10 months ago, the world-renowned medical journal, The Lancet, revealed the first case of COVID-19 on December 1, 2019. Since the outbreak, people from various industries have worked together to mitigate the impact through technology and innovation.
On June 19, Japanese retail giant Uniqlo began selling "Uniqlo Cool Masks" in its stores in Japan for the first time. At several stores in Ginza, long queues began at 6am and by 10am and the number of people in line had already exceeded 1,000. All the masks sold out in just three hours, and the website was crashed by the rush.
During the pandemic, why did Uniqlo choose to get involved in the mask industry?
First, there is a huge base of mask consumption in Japan. Every spring, pollen from cedar trees and cherry blossoms cause hay fever to affect about a quarter of the population across Japan, further increasing mask demand. In addition, masks are used to prevent PM2.5, protect the throat, avoid social contact, and facilitates travel, etc. For Japanese people, masks have evolved from a medical protective equipment to a broader life necessity.
Second, Uniqlo's core advantage in entering the mask market is its special fabric. Masks were not lacking in Japan during the epidemic period. But as summer temperatures rose, many people started to feel discomfort from wearing the thick, stuffy N95 masks even though they have excellent performance. Uniqlo's "Cool Mask" has three layers of material. The outermost layer is a special sunscreen (UV) material with the function of absorbing ULTRAVIOLET rays. This material is also deliberately made into a very fine mesh, which gives the “Cool Mask” excellent breathability.
The middle layer of Uniqlo's new mask is a high-performance antimicrobial film that blocks 99% of bacteria, pollen particles, and droplets. The innermost layer is the high-tech new material, called "AIRism."
"AIRism", has good moisture absorption and release, high cooling, and ventilation, and has been popular as a cooling material for Uniqlo for the past few years.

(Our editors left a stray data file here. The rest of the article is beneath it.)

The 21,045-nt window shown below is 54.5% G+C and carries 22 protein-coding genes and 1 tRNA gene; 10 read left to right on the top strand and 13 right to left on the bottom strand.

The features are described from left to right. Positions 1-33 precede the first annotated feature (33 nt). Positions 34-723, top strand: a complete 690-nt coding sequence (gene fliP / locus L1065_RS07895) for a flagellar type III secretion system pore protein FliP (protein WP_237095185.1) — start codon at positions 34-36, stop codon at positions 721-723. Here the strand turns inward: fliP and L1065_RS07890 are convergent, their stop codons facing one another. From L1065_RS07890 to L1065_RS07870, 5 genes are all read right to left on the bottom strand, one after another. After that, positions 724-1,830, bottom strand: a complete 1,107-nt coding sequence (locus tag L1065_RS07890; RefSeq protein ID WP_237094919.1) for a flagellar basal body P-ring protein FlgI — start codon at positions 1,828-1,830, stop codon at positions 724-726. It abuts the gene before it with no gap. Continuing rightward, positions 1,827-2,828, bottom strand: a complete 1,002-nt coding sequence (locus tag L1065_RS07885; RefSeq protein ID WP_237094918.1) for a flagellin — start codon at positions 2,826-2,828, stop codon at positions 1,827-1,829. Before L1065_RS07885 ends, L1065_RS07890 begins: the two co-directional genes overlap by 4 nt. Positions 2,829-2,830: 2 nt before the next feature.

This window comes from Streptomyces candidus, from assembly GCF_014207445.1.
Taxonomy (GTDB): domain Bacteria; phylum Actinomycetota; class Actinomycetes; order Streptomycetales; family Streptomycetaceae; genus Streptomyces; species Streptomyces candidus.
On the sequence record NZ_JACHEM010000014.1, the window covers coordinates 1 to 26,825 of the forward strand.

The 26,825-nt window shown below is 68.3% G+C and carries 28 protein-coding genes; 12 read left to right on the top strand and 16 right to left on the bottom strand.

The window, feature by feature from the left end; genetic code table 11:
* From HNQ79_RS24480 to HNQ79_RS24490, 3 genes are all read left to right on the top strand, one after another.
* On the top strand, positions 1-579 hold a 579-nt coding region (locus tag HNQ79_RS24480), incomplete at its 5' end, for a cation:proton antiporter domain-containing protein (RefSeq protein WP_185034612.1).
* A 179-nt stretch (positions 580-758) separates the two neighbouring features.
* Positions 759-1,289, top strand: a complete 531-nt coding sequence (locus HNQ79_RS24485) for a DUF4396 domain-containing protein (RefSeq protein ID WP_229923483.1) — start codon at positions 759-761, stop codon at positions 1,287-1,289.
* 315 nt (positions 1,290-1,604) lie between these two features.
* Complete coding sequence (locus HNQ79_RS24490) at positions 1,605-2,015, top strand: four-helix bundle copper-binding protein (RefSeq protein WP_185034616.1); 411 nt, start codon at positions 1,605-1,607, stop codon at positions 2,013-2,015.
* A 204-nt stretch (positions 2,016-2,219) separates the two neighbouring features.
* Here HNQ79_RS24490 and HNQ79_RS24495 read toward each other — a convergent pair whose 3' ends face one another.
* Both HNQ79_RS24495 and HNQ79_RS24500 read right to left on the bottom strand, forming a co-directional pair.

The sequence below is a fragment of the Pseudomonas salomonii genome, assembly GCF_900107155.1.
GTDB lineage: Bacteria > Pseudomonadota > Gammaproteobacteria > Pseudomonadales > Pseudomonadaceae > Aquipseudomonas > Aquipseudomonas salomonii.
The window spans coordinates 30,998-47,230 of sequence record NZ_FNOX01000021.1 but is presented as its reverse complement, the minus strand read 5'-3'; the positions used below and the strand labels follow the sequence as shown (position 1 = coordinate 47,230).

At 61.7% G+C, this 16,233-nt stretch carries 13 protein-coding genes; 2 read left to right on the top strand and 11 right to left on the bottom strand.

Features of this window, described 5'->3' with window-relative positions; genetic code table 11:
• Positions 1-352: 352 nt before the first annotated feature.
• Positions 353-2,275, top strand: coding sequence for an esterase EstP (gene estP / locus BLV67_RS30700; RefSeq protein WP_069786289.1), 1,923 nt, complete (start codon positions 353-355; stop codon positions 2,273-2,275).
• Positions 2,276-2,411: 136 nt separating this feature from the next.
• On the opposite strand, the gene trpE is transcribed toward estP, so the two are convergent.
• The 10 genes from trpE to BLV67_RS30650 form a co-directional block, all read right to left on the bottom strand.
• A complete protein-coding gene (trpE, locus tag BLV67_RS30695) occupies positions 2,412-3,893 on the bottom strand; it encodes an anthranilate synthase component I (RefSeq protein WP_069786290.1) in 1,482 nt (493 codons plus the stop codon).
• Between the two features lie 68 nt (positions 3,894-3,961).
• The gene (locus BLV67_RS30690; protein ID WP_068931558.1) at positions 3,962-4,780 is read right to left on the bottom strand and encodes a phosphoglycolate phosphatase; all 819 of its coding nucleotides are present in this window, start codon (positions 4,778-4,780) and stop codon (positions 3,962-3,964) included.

Uniqlo's main raw material is provided by Toray, Japan's largest textile company, for developing new textile materials specifically for Uniqlo. AIRism is one of them, and it has another, more understandable name: "breathing fiber”.
In addition, during the Coronavirus outbreak, Uniqlo donated 10 million pairs of "AIRism" underwear to medical institutions around the world, so that medical staff can feel a bit more cool and comfortable under their hot protective clothing. Overall, Uniqlo is well on its way to using fabric innovation to create a silver lining.
Since the outbreak, medical institutions and hospitals around the world have been sending out signals: “we want medical equipment, we want ventilators!”.
So, the tech giants are all on board - Tesla, Dyson, Apple, Ford, GM have all joined in on the production of ventilators.
Dyson, a ‘black technology’ company, made the switch to develop a portable breathing machine “CoVent Ventilator” in just ten days. Designed specifically for COVID-19 patients, the CoVent Ventilator is portable to the bedside with the option of battery power. It is also a device that can be produced quickly, efficiently, and in large quantities.
In addition, Flextronics, an Apple contract manufacturer, and Flex, a manufacturer best known for its Macintosh computers, began assembling ventilators in April 2020. Meanwhile, Ford and GE Healthcare jointly announced an emergency production of 50,000 ventilators which can be used without plug-in. Tesla's ventilator shares components with the Model 3 and uses a touch panel from the Model 3 that displays the intake and exhaust of oxygen and carbon dioxide. It also uses the Model 3's computer system, lithium batteries, and on-board pumps.
Founded in 1885, Boehringer Ingelheim is one of the top 20 pharmaceutical companies in the world, with about 50,000 employees worldwide working every day to demonstrate value through innovation in the pharmaceutical industry. This year marks the 25th anniversary of Boehringer Ingelheim's entry into the Chinese market since 1994.
On March 30, 2020, Boehringer Ingelheim announced that BI X, its digital innovation lab, had decided to open its first overseas branch in Shanghai. Their goal? To work with local innovators to accelerate the pace of finding breakthrough treatments for major diseases.
It is reported that the Shanghai branch of BI X Laboratory will be officially opened in July 2020, and will work closely with Boehringer Ingelheim China headquarters and BI X headquarters in Germany. The project has an initial investment of 3 million euros. In terms of talent development, BI X Lab's innovative talent consists of experts from the agile programming platform, Scrum, data scientists, engineers and user experience designers, along with senior healthcare professionals.
The healthcare industry, although a highly sophisticated one, faces many challenges and is constantly looking for ways to revolutionize. Both R&D and management require more rapid iterations, more accurate population segmentation, and more sophisticated disease management. In an increasingly complex global healthcare environment, companies are tasked with a stratified population with access to different levels of care.